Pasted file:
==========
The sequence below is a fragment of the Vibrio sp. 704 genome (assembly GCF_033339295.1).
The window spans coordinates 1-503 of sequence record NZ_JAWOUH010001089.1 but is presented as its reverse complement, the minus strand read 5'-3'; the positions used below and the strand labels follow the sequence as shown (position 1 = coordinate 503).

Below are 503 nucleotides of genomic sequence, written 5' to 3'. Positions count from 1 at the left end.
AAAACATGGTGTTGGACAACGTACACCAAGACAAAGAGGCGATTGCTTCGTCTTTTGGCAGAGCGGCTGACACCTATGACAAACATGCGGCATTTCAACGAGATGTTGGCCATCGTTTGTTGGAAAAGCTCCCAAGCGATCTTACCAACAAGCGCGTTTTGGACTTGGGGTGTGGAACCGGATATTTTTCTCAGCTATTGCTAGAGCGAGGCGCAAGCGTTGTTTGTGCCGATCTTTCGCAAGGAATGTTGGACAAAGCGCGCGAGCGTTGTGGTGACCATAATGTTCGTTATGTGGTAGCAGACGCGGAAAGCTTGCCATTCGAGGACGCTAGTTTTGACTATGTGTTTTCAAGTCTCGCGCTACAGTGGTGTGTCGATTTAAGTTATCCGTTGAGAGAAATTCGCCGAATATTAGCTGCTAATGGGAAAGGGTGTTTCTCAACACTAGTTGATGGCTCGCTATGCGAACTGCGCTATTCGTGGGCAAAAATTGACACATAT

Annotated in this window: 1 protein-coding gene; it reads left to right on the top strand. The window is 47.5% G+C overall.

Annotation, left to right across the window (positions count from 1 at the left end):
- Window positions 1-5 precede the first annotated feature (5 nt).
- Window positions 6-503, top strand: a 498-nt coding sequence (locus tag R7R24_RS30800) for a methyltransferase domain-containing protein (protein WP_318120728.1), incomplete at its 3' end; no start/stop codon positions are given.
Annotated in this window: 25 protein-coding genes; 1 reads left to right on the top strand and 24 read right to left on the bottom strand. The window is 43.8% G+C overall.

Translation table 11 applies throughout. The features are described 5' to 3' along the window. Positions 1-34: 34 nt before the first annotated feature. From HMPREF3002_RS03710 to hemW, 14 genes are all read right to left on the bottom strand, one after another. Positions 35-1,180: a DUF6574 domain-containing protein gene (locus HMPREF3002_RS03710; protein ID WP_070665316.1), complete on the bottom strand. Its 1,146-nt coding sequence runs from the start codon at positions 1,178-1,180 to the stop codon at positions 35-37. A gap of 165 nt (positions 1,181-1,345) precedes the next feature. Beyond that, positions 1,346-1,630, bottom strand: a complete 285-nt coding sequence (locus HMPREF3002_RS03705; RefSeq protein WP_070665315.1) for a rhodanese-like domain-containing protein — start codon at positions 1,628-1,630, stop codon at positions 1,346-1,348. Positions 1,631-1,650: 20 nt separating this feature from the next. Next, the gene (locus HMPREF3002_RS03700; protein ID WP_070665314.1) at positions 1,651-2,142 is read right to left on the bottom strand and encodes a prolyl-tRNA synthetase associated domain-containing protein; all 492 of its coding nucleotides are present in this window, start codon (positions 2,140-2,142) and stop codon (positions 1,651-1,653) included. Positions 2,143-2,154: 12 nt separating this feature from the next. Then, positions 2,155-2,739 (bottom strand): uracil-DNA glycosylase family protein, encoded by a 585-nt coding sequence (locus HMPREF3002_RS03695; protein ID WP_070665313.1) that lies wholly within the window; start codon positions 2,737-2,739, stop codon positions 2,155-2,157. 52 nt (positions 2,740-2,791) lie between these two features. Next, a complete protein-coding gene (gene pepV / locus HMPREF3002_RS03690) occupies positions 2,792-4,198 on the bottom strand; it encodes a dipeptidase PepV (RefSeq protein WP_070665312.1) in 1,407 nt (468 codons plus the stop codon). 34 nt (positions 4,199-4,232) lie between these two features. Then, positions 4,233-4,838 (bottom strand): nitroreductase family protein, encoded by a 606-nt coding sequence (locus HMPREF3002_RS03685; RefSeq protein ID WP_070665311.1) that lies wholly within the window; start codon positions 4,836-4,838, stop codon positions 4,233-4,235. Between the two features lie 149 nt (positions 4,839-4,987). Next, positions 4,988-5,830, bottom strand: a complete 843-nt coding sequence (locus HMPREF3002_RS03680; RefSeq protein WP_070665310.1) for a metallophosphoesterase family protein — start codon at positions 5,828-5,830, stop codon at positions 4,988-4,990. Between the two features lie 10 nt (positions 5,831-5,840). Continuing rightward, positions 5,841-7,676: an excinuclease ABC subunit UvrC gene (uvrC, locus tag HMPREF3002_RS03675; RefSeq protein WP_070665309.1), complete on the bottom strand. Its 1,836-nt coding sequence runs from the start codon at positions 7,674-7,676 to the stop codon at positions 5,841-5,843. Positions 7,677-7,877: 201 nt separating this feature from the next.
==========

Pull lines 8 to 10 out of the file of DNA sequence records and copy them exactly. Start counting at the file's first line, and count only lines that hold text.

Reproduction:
- Window positions 6-503, top strand: a 498-nt coding sequence (locus tag R7R24_RS30800) for a methyltransferase domain-containing protein (protein WP_318120728.1), incomplete at its 3' end; no start/stop codon positions are given.
Annotated in this window: 25 protein-coding genes; 1 reads left to right on the top strand and 24 read right to left on the bottom strand. The window is 43.8% G+C overall.

Translation table 11 applies throughout. The features are described 5' to 3' along the window. Positions 1-34: 34 nt before the first annotated feature. From HMPREF3002_RS03710 to hemW, 14 genes are all read right to left on the bottom strand, one after another. Positions 35-1,180: a DUF6574 domain-containing protein gene (locus HMPREF3002_RS03710; protein ID WP_070665316.1), complete on the bottom strand. Its 1,146-nt coding sequence runs from the start codon at positions 1,178-1,180 to the stop codon at positions 35-37. A gap of 165 nt (positions 1,181-1,345) precedes the next feature. Beyond that, positions 1,346-1,630, bottom strand: a complete 285-nt coding sequence (locus HMPREF3002_RS03705; RefSeq protein WP_070665315.1) for a rhodanese-like domain-containing protein — start codon at positions 1,628-1,630, stop codon at positions 1,346-1,348. Positions 1,631-1,650: 20 nt separating this feature from the next. Next, the gene (locus HMPREF3002_RS03700; protein ID WP_070665314.1) at positions 1,651-2,142 is read right to left on the bottom strand and encodes a prolyl-tRNA synthetase associated domain-containing protein; all 492 of its coding nucleotides are present in this window, start codon (positions 2,140-2,142) and stop codon (positions 1,651-1,653) included. Positions 2,143-2,154: 12 nt separating this feature from the next. Then, positions 2,155-2,739 (bottom strand): uracil-DNA glycosylase family protein, encoded by a 585-nt coding sequence (locus HMPREF3002_RS03695; protein ID WP_070665313.1) that lies wholly within the window; start codon positions 2,737-2,739, stop codon positions 2,155-2,157. 52 nt (positions 2,740-2,791) lie between these two features. Next, a complete protein-coding gene (gene pepV / locus HMPREF3002_RS03690) occupies positions 2,792-4,198 on the bottom strand; it encodes a dipeptidase PepV (RefSeq protein WP_070665312.1) in 1,407 nt (468 codons plus the stop codon). 34 nt (positions 4,199-4,232) lie between these two features. Then, positions 4,233-4,838 (bottom strand): nitroreductase family protein, encoded by a 606-nt coding sequence (locus HMPREF3002_RS03685; RefSeq protein ID WP_070665311.1) that lies wholly within the window; start codon positions 4,836-4,838, stop codon positions 4,233-4,235. Between the two features lie 149 nt (positions 4,839-4,987). Next, positions 4,988-5,830, bottom strand: a complete 843-nt coding sequence (locus HMPREF3002_RS03680; RefSeq protein WP_070665310.1) for a metallophosphoesterase family protein — start codon at positions 5,828-5,830, stop codon at positions 4,988-4,990. Between the two features lie 10 nt (positions 5,831-5,840). Continuing rightward, positions 5,841-7,676: an excinuclease ABC subunit UvrC gene (uvrC, locus tag HMPREF3002_RS03675; RefSeq protein WP_070665309.1), complete on the bottom strand. Its 1,836-nt coding sequence runs from the start codon at positions 7,674-7,676 to the stop codon at positions 5,841-5,843. Positions 7,677-7,877: 201 nt separating this feature from the next.